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Far from Over: AIDS Still Rampant in Sub-Saharan Africa
By admin August 1, 2016

HIV

When international attention first came to the AIDS epidemic in sub-Saharan Africa, it was at the Durban conference of 2000. Leading up to that day, celebrities, politicians, and humanitarians were pushing for more resources to fight a disease that was killing as many as 1 in 5 in some villages. AIDS had left thousands orphaned, an entire generation of children whose parents were taken away by this relentless disease. Fortunately, for the past 16-years, the world has made strides in this field, primarily due to the influx in funding and global pressure. A “cure” was found, millions were helped, and more people are now educated about the disease than ever. Finally, there was a collective sigh of relief as we thought we had finally tamed the monster that had taken more than 25 million lives since the year 2000. There are still close to 2 million new infections daily.

Sadly, at the most recent conference at Durban, experts are saying the goal of ending AIDS by the year 2030 is far from being reached. The main cause:  inequality. Poverty, gender inequality, and the socio-political barriers are preventing many from getting access to drugs and testing. At the recent International Aids Conference in Durban, South Africa, Bill Gates, who has invested 1.6 billion dollars into AIDS research to date, said the following:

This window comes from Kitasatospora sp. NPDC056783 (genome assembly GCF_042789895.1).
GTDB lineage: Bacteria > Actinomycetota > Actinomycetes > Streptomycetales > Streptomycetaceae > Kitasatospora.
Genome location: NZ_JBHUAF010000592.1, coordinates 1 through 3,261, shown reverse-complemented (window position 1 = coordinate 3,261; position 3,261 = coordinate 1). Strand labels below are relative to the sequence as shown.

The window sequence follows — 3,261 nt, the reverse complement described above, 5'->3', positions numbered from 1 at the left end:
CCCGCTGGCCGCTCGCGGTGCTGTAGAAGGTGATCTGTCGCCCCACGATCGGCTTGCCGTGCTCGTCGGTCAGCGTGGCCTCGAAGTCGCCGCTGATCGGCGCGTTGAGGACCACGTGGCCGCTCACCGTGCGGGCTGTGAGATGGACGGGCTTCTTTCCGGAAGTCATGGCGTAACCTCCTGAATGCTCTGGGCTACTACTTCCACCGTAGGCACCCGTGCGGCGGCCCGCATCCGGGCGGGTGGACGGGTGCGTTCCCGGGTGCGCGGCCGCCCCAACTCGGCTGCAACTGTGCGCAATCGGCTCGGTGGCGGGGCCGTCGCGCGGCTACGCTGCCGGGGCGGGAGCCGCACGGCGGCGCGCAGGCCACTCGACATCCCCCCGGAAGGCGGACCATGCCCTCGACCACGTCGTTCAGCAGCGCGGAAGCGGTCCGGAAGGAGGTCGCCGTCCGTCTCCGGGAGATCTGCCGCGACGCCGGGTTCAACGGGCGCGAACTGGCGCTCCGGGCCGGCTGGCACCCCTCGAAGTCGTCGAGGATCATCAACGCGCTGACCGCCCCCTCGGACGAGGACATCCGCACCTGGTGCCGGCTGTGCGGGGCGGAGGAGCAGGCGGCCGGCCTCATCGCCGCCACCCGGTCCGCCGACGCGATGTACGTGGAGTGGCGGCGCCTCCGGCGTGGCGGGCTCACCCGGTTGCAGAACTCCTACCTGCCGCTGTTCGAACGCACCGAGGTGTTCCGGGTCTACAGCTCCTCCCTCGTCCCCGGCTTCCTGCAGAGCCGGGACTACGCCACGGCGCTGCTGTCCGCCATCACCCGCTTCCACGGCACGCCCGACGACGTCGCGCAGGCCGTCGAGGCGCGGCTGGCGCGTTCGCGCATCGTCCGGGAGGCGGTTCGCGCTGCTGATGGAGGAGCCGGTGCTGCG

“If we only do as well as we have been doing, the number of people with HIV will go up even beyond its previous peak,” Gates said. “We have to do an incredible amount to reduce the incidence of the number of people getting the infection. To start writing the story of the end of Aids, new ways of thinking about treatment and prevention are essential.”

The issue at hand is so multi-faceted that experts themselves are struggling to find the next best steps. The previous strategy of test and treat has run up against the barrier of antibody resistance, especially in sub-Saharan Africa. This is because these individuals are being treated for other infectious diseases rampant in the region such as tuberculosis. In addition, poverty and gender-based barriers to getting tested and demanding protected sex presents key hurdles to those getting care who need it the most. To make matters worse, the largest generation to date is currently entering an age where they are most at risk, with today’s African youth being the largest on record. Finally, due to global economic slowdowns, and austerity measures in most of Europe, funding is running scarce – and the money crucially needed for the massive scale of HIV awareness, prevention, and control is dwindling.

How do we then, in these grim prospects, continue to work towards eradicating one of the deadliest diseases of our generation? Experts and activists say just keep pushing. The work is far from over, and many key players will once again work to raise awareness about how sustained funding for this disease is crucial.  In addition, innovation such as cheaper drugs and cheaper testing kits continue to make the work slightly more feasible. Someday, they hope, we will see an HIV-free world.

 

For more information:

 HIV/Aids resurgence in Africa feared as Durban hosts conference

Hope for ‘end of Aids’ is disappearing, experts warn

Avert: Global HIV/AIDS Statistics

Four Lessons Learned at AIDS 2016


Thanks for sharing !


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